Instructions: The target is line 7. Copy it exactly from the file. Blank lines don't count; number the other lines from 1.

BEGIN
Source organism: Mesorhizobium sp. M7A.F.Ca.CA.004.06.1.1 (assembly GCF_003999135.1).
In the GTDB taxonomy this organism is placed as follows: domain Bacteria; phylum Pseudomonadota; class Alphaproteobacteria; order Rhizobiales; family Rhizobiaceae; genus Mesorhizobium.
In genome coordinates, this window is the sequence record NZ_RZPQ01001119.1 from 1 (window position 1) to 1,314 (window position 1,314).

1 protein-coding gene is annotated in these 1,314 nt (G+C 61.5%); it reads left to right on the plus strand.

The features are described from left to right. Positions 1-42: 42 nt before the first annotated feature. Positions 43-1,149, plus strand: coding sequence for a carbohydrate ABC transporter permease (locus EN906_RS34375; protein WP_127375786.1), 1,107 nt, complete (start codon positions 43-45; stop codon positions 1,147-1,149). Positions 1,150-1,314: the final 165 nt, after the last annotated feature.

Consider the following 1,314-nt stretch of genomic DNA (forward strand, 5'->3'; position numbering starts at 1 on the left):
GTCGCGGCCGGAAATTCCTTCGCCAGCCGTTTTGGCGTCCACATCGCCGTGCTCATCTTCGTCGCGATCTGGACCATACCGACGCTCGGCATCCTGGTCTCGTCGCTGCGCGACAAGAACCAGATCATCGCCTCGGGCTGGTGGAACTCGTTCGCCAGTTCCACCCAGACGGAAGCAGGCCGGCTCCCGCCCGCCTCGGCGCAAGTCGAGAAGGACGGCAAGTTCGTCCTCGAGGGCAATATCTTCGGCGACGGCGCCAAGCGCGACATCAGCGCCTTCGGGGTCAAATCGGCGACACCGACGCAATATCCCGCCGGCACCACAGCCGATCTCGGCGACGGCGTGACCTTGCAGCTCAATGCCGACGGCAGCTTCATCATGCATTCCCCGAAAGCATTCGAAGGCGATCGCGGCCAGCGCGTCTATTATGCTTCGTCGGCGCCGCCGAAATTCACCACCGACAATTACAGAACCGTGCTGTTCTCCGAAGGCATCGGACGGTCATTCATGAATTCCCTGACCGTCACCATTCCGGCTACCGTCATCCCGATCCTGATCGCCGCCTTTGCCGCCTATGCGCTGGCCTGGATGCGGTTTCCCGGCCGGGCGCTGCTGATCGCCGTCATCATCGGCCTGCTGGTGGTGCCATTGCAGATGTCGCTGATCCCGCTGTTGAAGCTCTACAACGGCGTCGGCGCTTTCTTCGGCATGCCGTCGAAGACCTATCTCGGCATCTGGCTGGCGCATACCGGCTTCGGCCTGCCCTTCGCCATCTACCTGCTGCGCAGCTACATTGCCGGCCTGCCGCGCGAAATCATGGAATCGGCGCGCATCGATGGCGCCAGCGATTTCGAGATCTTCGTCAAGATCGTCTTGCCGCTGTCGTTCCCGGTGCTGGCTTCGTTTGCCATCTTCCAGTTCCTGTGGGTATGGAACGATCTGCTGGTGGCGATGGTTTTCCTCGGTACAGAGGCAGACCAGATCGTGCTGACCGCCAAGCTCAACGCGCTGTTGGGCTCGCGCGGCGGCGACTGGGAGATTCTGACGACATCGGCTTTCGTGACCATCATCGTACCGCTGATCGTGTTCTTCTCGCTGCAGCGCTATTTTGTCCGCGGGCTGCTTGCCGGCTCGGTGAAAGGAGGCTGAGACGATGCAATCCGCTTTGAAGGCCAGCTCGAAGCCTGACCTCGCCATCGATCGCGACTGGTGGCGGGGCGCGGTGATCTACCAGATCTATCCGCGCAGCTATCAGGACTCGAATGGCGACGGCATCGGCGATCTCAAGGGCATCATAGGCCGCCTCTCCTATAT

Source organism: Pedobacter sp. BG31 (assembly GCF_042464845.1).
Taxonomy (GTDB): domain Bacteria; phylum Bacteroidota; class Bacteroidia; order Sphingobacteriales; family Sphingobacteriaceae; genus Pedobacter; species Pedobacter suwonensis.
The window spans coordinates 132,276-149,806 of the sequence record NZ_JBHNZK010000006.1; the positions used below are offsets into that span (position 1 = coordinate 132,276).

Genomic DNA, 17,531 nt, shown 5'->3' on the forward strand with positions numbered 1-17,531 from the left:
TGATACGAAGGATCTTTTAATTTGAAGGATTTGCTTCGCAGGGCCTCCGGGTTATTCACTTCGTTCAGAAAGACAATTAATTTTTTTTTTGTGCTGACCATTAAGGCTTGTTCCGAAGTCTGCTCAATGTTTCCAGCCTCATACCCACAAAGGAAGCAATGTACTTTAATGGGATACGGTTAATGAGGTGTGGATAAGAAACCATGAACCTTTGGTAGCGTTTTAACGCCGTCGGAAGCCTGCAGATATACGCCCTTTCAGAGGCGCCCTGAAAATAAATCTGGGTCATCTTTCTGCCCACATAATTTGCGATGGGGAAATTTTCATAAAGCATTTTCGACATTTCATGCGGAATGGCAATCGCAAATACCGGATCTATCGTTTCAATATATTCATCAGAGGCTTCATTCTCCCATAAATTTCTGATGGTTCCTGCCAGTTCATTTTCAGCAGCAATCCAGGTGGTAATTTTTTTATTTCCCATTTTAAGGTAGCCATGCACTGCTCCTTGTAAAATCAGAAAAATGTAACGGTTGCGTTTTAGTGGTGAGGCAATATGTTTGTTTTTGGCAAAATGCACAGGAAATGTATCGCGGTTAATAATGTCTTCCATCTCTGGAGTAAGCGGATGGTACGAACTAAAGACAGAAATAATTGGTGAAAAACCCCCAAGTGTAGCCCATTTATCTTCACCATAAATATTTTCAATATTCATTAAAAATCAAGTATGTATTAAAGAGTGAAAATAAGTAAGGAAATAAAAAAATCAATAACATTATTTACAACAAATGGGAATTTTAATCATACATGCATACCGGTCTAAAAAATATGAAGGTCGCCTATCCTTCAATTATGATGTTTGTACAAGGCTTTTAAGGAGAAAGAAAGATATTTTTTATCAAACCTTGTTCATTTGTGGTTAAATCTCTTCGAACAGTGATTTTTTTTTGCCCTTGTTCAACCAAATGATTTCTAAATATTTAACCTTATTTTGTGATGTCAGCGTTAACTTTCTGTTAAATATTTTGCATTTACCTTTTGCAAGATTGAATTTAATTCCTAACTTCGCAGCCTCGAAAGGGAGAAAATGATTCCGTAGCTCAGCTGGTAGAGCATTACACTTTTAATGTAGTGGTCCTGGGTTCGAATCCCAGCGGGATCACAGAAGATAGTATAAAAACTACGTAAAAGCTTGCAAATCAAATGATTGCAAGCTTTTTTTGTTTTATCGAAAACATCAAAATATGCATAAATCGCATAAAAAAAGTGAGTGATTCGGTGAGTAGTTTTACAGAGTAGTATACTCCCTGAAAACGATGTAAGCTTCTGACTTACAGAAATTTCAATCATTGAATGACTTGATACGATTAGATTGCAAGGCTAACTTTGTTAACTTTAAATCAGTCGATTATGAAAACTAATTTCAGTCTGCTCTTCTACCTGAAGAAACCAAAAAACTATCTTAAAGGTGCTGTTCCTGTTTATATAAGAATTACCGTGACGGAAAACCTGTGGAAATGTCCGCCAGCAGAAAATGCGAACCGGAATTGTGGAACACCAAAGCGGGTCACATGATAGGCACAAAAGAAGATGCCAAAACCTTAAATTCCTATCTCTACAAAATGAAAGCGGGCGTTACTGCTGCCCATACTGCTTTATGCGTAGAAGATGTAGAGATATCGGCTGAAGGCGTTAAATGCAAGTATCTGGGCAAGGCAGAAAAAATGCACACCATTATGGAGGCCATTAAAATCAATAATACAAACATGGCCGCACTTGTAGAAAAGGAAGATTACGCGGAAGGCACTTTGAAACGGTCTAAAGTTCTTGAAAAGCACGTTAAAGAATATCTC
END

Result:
GTCGCGGCCGGAAATTCCTTCGCCAGCCGTTTTGGCGTCCACATCGCCGTGCTCATCTTCGTCGCGATCTGGACCATACCGACGCTCGGCATCCTGGTCTCGTCGCTGCGCGACAAGAACCAGATCATCGCCTCGGGCTGGTGGAACTCGTTCGCCAGTTCCACCCAGACGGAAGCAGGCCGGCTCCCGCCCGCCTCGGCGCAAGTCGAGAAGGACGGCAAGTTCGTCCTCGAGGGCAATATCTTCGGCGACGGCGCCAAGCGCGACATCAGCGCCTTCGGGGTCAAATCGGCGACACCGACGCAATATCCCGCCGGCACCACAGCCGATCTCGGCGACGGCGTGACCTTGCAGCTCAATGCCGACGGCAGCTTCATCATGCATTCCCCGAAAGCATTCGAAGGCGATCGCGGCCAGCGCGTCTATTATGCTTCGTCGGCGCCGCCGAAATTCACCACCGACAATTACAGAACCGTGCTGTTCTCCGAAGGCATCGGACGGTCATTCATGAATTCCCTGACCGTCACCATTCCGGCTACCGTCATCCCGATCCTGATCGCCGCCTTTGCCGCCTATGCGCTGGCCTGGATGCGGTTTCCCGGCCGGGCGCTGCTGATCGCCGTCATCATCGGCCTGCTGGTGGTGCCATTGCAGATGTCGCTGATCCCGCTGTTGAAGCTCTACAACGGCGTCGGCGCTTTCTTCGGCATGCCGTCGAAGACCTATCTCGGCATCTGGCTGGCGCATACCGGCTTCGGCCTGCCCTTCGCCATCTACCTGCTGCGCAGCTACATTGCCGGCCTGCCGCGCGAAATCATGGAATCGGCGCGCATCGATGGCGCCAGCGATTTCGAGATCTTCGTCAAGATCGTCTTGCCGCTGTCGTTCCCGGTGCTGGCTTCGTTTGCCATCTTCCAGTTCCTGTGGGTATGGAACGATCTGCTGGTGGCGATGGTTTTCCTCGGTACAGAGGCAGACCAGATCGTGCTGACCGCCAAGCTCAACGCGCTGTTGGGCTCGCGCGGCGGCGACTGGGAGATTCTGACGACATCGGCTTTCGTGACCATCATCGTACCGCTGATCGTGTTCTTCTCGCTGCAGCGCTATTTTGTCCGCGGGCTGCTTGCCGGCTCGGTGAAAGGAGGCTGAGACGATGCAATCCGCTTTGAAGGCCAGCTCGAAGCCTGACCTCGCCATCGATCGCGACTGGTGGCGGGGCGCGGTGATCTACCAGATCTATCCGCGCAGCTATCAGGACTCGAATGGCGACGGCATCGGCGATCTCAAGGGCATCATAGGCCGCCTCTCCTATAT